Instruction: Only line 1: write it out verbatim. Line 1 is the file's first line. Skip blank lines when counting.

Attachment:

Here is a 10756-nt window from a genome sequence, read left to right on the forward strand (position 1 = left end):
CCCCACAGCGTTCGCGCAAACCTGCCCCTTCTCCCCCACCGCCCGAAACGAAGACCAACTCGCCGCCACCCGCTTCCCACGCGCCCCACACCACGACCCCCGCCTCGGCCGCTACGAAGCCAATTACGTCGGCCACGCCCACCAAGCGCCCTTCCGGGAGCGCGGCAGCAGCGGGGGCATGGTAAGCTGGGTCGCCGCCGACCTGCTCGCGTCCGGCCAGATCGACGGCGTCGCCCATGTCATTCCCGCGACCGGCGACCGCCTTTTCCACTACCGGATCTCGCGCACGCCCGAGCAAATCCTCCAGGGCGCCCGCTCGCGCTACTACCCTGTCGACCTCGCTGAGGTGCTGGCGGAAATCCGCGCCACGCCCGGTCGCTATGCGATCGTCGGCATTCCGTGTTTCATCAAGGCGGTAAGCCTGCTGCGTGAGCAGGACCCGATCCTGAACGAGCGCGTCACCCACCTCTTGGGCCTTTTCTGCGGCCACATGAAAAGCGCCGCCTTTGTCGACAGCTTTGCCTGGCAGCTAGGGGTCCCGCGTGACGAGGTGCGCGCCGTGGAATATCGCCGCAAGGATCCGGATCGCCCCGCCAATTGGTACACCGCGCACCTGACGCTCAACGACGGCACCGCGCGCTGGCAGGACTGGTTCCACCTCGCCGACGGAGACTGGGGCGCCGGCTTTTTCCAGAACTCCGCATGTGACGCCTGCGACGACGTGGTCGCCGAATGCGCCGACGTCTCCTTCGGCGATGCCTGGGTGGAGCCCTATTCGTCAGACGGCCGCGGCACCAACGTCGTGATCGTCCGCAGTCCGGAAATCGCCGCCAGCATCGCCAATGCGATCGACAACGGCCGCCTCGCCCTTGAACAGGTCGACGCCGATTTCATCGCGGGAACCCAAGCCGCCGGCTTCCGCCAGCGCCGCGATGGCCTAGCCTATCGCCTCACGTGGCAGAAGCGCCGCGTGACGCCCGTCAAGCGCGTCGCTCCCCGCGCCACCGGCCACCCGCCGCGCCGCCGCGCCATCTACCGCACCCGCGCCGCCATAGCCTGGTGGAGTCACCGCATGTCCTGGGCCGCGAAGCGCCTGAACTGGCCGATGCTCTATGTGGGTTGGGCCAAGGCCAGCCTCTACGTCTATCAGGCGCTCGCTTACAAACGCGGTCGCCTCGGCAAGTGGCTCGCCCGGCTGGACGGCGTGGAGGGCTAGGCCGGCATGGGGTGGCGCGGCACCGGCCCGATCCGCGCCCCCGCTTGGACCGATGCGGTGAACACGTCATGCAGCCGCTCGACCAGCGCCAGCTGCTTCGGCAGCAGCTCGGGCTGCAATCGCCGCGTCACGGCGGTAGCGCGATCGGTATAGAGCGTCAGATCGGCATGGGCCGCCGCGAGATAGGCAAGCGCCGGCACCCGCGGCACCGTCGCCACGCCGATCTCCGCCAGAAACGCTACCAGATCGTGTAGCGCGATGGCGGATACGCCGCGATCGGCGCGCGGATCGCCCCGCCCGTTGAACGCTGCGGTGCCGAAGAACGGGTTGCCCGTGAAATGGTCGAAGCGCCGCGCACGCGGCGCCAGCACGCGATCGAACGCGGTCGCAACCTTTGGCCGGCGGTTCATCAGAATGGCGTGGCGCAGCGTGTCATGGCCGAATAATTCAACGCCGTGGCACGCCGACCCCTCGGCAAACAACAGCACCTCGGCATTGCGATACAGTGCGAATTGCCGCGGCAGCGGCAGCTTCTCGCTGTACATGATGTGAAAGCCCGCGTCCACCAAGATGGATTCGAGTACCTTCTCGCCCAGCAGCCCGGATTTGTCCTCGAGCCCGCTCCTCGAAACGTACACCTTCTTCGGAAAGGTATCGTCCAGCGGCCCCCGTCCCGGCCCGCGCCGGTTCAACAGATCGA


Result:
Here is a 10756-nt window from a genome sequence, read left to right on the forward strand (position 1 = left end):